Amid this drama, Freha and I slipped into the old city via the Jaffa Gate, headed for the Armenian Quarter, and turned off into narrow alley toward the Jewish Quarter. Where all was quiet. Our guide took us on a tour, and we headed for the stone patio overlooking the Western Wall and the Temple Mount, where I expected to see platoons of police and soldiers. Nothing. No protests that we could see. No gunfire. No chanting. No yelling. We headed for a recommended shwarma restaurant and ate at a covered patio. On the way back to our B&B, we stopped at a convenience store for a forgotten toothbrush and at the main square of the Jewish Quarter on our way home for a peaceful sleep.
It was there that disaster struck… Suddenly I was on the ground, staring up into the shocked faces of hoards of people. Shot? Stabbed?
The next day, we joined our group for a tour of the old city’s four quarters. We waited outside the Flower Gate, just outside the Muslim Quarter. Amid security gates, the city awoke to the smells of fresh baked bread and strong coffee and the sight of security gates and heavily armed police. Our Arab Israeli guide met us and we all headed for the Damascus Gate area for the best bread in Israel. Then it was off to the Indian Council for a look over the whole old city, and to the Armenian where we drank strong coffee and the waiter offered me 10 camels and a donkey for my daughter. He gave up when I held out for 148 camels, what the online camel calculator said should be her going rate.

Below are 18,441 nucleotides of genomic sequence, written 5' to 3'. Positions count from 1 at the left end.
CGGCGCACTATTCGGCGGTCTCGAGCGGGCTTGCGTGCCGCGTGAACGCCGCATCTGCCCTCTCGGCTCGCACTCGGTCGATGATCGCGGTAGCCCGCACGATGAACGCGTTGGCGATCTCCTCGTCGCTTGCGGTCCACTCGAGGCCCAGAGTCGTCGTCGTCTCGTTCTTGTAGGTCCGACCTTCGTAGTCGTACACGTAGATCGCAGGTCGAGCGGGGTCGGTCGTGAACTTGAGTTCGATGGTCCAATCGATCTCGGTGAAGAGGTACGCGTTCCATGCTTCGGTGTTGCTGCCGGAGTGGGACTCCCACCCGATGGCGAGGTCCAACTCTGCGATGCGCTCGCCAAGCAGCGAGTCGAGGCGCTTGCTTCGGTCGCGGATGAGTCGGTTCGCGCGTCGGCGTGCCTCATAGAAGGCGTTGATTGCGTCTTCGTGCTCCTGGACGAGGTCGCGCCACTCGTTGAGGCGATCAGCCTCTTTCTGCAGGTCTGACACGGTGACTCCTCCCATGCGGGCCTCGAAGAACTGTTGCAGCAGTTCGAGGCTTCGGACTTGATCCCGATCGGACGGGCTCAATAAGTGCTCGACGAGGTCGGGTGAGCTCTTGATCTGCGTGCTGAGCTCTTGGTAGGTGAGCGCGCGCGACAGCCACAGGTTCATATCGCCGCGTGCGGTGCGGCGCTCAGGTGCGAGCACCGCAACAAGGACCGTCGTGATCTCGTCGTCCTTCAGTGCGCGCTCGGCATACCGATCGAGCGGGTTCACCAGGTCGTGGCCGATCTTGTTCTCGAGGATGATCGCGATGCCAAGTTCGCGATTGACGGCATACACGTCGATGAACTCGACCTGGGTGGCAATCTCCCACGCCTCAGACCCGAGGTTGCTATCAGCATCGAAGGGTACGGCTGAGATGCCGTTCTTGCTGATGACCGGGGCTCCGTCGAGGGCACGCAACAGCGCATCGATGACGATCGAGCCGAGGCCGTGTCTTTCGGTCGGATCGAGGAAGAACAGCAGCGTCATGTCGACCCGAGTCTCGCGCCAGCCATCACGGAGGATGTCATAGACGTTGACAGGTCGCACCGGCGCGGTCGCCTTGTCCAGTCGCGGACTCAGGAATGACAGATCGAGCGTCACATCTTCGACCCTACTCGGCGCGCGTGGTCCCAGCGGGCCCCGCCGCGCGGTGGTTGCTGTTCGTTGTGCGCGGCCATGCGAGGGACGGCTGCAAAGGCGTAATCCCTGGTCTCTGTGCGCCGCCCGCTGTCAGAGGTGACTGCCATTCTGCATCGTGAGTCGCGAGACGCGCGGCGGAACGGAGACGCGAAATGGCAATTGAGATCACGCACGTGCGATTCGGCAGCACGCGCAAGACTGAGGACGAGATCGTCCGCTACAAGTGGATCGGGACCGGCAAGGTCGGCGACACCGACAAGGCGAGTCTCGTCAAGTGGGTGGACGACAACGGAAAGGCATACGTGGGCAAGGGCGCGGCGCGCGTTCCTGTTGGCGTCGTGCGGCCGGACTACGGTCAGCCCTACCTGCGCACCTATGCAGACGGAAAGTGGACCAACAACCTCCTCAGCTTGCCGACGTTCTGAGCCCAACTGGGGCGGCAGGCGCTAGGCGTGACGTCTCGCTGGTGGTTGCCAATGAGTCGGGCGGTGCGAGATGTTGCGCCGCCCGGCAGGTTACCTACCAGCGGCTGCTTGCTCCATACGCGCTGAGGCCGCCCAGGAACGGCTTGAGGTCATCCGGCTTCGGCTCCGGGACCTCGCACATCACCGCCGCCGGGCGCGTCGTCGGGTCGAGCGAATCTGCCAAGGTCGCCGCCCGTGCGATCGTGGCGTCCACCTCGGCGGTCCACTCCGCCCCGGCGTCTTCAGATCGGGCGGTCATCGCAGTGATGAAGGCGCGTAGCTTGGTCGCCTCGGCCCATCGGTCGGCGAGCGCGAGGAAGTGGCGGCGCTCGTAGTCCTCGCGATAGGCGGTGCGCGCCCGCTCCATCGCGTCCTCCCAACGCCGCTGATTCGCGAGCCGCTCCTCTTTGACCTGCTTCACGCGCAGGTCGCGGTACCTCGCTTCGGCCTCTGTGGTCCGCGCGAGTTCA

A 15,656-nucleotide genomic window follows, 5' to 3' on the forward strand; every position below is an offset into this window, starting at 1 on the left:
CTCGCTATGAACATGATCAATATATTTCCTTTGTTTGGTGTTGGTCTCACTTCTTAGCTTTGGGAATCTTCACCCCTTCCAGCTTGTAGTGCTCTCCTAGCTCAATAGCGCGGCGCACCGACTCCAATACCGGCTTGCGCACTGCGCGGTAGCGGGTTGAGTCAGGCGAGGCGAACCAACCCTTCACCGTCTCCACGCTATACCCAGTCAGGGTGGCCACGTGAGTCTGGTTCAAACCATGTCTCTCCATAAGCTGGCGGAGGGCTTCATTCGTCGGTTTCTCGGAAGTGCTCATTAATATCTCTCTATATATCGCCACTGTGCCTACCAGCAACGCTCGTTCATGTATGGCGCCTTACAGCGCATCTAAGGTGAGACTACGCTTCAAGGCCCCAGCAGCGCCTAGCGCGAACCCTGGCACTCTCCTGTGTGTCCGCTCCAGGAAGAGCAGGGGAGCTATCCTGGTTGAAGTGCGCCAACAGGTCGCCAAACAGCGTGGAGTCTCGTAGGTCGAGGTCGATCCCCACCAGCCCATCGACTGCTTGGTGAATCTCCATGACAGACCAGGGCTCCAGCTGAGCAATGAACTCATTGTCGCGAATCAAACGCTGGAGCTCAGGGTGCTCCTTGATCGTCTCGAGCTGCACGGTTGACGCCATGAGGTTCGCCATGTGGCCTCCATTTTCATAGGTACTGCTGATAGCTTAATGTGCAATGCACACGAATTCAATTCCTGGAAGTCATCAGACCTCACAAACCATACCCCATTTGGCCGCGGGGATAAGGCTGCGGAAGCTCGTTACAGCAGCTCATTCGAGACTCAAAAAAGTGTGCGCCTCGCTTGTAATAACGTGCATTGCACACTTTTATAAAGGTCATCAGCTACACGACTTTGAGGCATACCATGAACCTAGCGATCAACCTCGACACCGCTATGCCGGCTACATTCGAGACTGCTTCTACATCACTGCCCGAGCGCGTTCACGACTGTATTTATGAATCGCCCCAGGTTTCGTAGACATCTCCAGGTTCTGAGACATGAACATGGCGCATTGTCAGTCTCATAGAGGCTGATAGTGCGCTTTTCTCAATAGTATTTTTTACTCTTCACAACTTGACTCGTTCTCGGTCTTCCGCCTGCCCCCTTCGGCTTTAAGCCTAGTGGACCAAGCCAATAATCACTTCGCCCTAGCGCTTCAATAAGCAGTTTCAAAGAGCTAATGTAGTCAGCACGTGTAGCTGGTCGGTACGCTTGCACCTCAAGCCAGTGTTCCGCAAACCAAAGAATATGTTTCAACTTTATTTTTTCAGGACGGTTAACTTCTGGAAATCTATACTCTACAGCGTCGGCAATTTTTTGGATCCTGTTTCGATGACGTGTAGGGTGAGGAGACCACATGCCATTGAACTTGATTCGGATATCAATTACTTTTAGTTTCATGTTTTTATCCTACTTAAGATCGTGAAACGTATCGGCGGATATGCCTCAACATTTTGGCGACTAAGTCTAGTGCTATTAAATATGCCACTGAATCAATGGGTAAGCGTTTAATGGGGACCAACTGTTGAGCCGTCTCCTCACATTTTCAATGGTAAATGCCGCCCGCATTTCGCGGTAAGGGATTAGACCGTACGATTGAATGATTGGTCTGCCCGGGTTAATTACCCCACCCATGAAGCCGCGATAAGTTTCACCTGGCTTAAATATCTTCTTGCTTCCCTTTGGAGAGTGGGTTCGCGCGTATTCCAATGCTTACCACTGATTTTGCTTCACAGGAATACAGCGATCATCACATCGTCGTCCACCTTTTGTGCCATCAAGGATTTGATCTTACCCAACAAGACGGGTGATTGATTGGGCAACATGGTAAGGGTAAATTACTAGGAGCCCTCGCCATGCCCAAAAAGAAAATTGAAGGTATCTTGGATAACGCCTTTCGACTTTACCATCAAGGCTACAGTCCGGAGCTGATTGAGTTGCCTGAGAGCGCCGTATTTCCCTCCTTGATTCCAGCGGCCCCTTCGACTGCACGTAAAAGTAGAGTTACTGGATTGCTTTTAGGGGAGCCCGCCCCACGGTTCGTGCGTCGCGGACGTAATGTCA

In the Christian Quarter, we followed the Way of the Cross and, of course, stopped for food–this time, three kinds of hummus. Throughout this part of our tour, we saw Israeli police everywhere, and some areas we would like to have seen were closed off, with only Muslims being let in. By the time we got to the Jewish Quarter, there was no room left in our stomachs for any more food stops. We saw a compound with four different synagogues, but everyone had already seen the more famous Western Wall, so we headed back to the Muslim quarter for shopping!